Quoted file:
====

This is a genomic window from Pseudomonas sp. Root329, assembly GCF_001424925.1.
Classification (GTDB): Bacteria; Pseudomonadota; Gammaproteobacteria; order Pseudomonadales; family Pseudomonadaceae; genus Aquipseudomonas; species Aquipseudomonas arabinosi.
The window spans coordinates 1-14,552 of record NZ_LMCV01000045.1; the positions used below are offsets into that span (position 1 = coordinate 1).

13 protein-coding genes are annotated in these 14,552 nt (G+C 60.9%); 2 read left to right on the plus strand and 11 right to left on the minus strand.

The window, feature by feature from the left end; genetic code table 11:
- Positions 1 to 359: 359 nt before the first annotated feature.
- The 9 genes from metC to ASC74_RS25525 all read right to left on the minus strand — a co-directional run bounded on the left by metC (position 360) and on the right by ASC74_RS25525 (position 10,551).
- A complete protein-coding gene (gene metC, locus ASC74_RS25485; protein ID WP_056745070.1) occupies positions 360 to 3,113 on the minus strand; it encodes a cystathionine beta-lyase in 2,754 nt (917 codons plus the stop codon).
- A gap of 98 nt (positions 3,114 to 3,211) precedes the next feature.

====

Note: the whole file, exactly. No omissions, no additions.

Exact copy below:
This is a genomic window from Pseudomonas sp. Root329, assembly GCF_001424925.1.
Classification (GTDB): Bacteria; Pseudomonadota; Gammaproteobacteria; order Pseudomonadales; family Pseudomonadaceae; genus Aquipseudomonas; species Aquipseudomonas arabinosi.
The window spans coordinates 1-14,552 of record NZ_LMCV01000045.1; the positions used below are offsets into that span (position 1 = coordinate 1).

13 protein-coding genes are annotated in these 14,552 nt (G+C 60.9%); 2 read left to right on the plus strand and 11 right to left on the minus strand.

The window, feature by feature from the left end; genetic code table 11:
- Positions 1 to 359: 359 nt before the first annotated feature.
- The 9 genes from metC to ASC74_RS25525 all read right to left on the minus strand — a co-directional run bounded on the left by metC (position 360) and on the right by ASC74_RS25525 (position 10,551).
- A complete protein-coding gene (gene metC, locus ASC74_RS25485; protein ID WP_056745070.1) occupies positions 360 to 3,113 on the minus strand; it encodes a cystathionine beta-lyase in 2,754 nt (917 codons plus the stop codon).
- A gap of 98 nt (positions 3,114 to 3,211) precedes the next feature.